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India shining? It's just an illusion
Ehtasham Khan in New Delhi |
March 11, 2004 19:42 IST
India may be the hub of IT professionals and your maid may be calling you from her cell phone but India is yet to shine, feel some experts.
At the first annual two-day Young Indians Summit in New Delhi on Thursday, speakers said though India has made remarkable achievements in some areas, it still has a long way to go.
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Addressing a gathering of some 500 young professionals and students, the experts said a large portion of the population has not benefited from the ongoing process of development.
The meet inaugurated by Member of Planning Commission NK Singh was organised by Young Indians, an association of young professionals in the corporate sector, and Confederation of Indian Industry.
Participating in a discussion, the experts said India Shining, which has become a buzzword in the political circles and media, was in fact an illusion.
Tarun Khanna, professor of business administration at the Harvard Business School, said the countries that have opened up their economies had first strengthened their base before plunging into the process of globalisation, privatisation and liberalisation.
This, he felt, has not happened in India.
"When countries opened up their economies they first prepared their base. The base means primary education and not just handful of IITs (Indian Institute of Technology) and IIMs (Indian Institute of Management)," said Khanna.
He said the West still has certain images about India that were not favourable for the country.
"People in the West think that India is very much like a cage tiger. The impression lingers on and is going to be a problem. We need to fight this," said Khanna.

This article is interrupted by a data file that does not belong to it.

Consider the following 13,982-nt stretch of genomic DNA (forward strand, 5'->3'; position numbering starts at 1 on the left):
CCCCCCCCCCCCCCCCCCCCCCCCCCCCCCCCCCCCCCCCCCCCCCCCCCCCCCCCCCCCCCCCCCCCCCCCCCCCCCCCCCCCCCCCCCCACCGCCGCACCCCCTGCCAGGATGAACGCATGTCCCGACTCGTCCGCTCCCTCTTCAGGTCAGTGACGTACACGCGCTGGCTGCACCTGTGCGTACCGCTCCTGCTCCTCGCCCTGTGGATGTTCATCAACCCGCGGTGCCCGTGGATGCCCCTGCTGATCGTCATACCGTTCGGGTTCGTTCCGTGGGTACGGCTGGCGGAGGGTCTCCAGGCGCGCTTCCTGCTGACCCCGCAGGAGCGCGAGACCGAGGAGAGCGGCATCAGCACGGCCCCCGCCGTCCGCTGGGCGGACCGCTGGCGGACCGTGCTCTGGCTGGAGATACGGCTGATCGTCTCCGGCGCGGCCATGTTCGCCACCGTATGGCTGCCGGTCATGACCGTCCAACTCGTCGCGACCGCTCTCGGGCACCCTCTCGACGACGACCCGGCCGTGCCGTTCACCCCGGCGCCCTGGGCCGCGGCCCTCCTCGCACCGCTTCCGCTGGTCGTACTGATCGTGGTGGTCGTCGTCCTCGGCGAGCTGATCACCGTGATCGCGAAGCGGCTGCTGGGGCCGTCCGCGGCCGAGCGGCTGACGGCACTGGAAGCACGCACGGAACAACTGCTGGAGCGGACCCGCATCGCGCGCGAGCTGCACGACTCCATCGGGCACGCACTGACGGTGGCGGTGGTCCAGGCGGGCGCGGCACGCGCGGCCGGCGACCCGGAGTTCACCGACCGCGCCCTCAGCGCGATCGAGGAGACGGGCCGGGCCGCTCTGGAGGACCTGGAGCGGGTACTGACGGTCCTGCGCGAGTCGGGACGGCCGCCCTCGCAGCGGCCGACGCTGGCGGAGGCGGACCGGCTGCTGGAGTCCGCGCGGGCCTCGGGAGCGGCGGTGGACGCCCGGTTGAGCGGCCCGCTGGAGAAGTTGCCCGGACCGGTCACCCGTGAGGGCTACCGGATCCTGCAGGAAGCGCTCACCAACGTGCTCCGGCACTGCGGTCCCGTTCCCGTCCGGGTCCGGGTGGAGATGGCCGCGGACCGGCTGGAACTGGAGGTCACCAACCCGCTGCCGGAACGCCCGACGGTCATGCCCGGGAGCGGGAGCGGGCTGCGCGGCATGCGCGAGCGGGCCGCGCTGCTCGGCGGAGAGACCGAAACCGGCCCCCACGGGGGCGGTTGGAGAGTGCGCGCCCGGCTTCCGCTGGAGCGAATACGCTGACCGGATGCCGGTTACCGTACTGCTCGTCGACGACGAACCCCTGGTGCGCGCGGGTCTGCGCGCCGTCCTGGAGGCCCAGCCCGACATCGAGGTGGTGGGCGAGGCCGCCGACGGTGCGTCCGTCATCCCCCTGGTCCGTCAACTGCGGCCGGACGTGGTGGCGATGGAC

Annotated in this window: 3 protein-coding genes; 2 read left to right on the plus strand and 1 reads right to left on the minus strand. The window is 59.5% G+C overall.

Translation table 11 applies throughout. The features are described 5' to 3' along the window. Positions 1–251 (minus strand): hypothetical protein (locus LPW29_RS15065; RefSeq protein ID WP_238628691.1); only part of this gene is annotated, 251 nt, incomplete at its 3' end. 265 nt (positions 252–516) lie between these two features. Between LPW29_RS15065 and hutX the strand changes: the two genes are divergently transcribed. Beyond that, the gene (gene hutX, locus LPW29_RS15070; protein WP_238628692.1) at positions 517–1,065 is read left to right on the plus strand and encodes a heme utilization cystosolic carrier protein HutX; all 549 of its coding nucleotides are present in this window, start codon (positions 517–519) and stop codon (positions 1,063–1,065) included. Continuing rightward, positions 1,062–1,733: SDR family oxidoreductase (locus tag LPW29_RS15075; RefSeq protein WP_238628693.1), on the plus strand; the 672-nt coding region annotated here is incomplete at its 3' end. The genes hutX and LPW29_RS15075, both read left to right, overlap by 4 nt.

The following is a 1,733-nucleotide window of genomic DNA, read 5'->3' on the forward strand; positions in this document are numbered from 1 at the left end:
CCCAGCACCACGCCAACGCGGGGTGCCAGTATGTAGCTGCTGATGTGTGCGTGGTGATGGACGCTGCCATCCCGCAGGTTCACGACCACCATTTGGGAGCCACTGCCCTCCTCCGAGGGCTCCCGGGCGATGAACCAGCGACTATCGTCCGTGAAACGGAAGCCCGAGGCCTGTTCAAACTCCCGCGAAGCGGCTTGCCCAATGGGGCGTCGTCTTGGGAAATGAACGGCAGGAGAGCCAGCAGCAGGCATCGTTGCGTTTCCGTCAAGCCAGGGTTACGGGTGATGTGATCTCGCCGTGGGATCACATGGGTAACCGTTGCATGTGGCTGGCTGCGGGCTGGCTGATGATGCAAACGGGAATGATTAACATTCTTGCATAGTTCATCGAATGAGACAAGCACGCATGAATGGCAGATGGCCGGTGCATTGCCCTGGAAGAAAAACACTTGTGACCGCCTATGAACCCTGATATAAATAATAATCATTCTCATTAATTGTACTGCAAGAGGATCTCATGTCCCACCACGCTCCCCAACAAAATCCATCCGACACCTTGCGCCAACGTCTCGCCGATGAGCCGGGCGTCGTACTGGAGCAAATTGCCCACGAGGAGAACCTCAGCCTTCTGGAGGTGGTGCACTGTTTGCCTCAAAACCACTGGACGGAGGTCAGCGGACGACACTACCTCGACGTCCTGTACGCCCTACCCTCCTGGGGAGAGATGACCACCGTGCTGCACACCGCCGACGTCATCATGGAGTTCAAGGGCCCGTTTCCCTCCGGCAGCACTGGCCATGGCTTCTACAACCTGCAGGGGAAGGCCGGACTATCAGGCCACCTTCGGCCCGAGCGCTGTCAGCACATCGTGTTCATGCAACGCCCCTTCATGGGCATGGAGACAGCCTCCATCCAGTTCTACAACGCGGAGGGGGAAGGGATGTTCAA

Jayaprakash Narayan, former bureaucrat who resigned from his service in 1990, said Bihar, Uttar Pradesh, Orrisa and many north-eastern states were lagging behind in development.
"Roughly 400 million people in these states are deprived of the very basic amenities in life. How can India shine in such a situation?" asked Narayan who now runs a voluntary group Janshakti.
Stating that the divide between the rich and poor was increasing every day, Narayan said: "We are talking of primary education. It is a distant dream. Even the higher education in India is a total mess. We admit some of the best brains in our colleges and make monkeys out of them in few years."
He blamed the politicians of the country for the problems ailing in the society. "Can a modern economy coexist with medieval politics? I don't see a political solution in near future," he argued.
He said corruption was embedded in the higher echelons of the policy makers hampering the growth of the country and pointed out that the banking sector has not been useful in giving credits to the farmers and small business units.
Sanjaya Baru, chief editor of Financial Express newspaper, said India should learn from China in trade relations.
He said the GDP of China and India in 1950 was 5 per cent and 3 per cent respectively.
In 2000, China's GDP was 12 per cent and India was at 6 per cent.
"China is not only driving its own economy but also helping its trade partners. India should learn from China," said Baru.
"We are focusing only on increasing our exports but we should also think of improving our imports and develop a good trade relation with the neighbouring countries."Khanna said: "When I was a student in Cambridge, there were just two-three Indians out of 90 in my class. Now the things have changed. Now people talk more about India. I was amazed by the number of entrepreneurs who participated in the Pravasi Bharatiya Divas." "Here, I feel the Brand India has worked. But it has not been realized. India is certainly not shinning."